Home / Markets / Stock Markets /  Taper tantrum around the corner? Watch this closely

The Federal Reserve Bank, in its latest FOMC (Federal Open Market Committee) meeting, said that it could begin reducing the financial help it has been providing the US economy by as soon as mid-November.

It plans to do that by reducing the pace of its monthly asset purchases, a process known as tapering. 

It would start by cutting $10 billion a month in Treasury bills and $5 billion a month in mortgage-backed securities (MBS).

It is currently buying $80 billion in Treasury bills and $40 billion in MBS.

Why is the Fed buying bonds and securities?

Since the coronavirus pandemic hit, the Fed has taken massive monetary easing measures to boost its flailing economy.

Buying bonds and securities increases the supply of money in the economy, which effectively lowers interest rates. When interest rates are lower, banks can lend on easier terms.  

The Fed does not actually print money, but the majority of the money supply is digitally credited or debited to the major banks.

Once the banks loan this money to the broader economy then real money is created.

The Fed also uses Fractional Reserve Banking and the Money Multiplier effect to inject money into the system.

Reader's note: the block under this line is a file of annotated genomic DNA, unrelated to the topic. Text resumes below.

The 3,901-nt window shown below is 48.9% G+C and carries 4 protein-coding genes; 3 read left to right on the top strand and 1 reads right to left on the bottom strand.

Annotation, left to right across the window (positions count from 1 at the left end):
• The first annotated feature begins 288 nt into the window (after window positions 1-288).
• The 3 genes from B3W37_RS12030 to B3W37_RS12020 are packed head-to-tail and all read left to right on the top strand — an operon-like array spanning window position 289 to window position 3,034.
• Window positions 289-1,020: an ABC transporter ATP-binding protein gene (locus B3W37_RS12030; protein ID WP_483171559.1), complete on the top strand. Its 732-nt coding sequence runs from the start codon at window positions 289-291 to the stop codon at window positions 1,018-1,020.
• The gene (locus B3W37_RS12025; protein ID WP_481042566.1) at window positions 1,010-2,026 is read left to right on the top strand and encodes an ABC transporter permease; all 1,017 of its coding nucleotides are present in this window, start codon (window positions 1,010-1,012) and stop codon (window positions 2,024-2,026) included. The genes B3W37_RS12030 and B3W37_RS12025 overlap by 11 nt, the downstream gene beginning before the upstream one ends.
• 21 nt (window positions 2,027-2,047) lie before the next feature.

So effectively $1 billion of reserves with banks will create $10 billion in new money in the economy. 

This process is called quantitative easing (QE).

Lower interest rates are a boon to many—including for individuals and institutions who can incrementally borrow and invest those funds.

On the flip side, those with limited capital and fixed income needs, are compelled to look for higher yields elsewhere, particularly in riskier assets. One of those riskier assets is the stock markets of emerging economies such as India’s. 

This partly explains the heavy foreign money flow, and the resulting bull rally, that we have seen in the Indian stock markets in the last eighteen months.

What are the implications of tapering?

You see, the last time the Fed tapered its bond-buying programme, it triggered capital outflows and currency depreciation in many emerging market economies, including India.

This episode earned the nickname taper tantrum. 

In May 2013, the US Fed Chair Ben Bernanke announced that it would taper its massive bond-buying programme that it had carried out after the 2008 global financial crisis.

This set off an increase in market interest rates, pushing up bond yields. Bernanke then elaborated on the plan of tapering and yields rose more substantially. 

It had a big impact on the financial market, especially in emerging markets such as Brazil, India, Indonesia, South Africa, and Turkey.  

In India, foreign institutional investors (FII) pulled out money from both equities and bonds. The rupee depreciated over 15% between 22 May and 30 August 2013.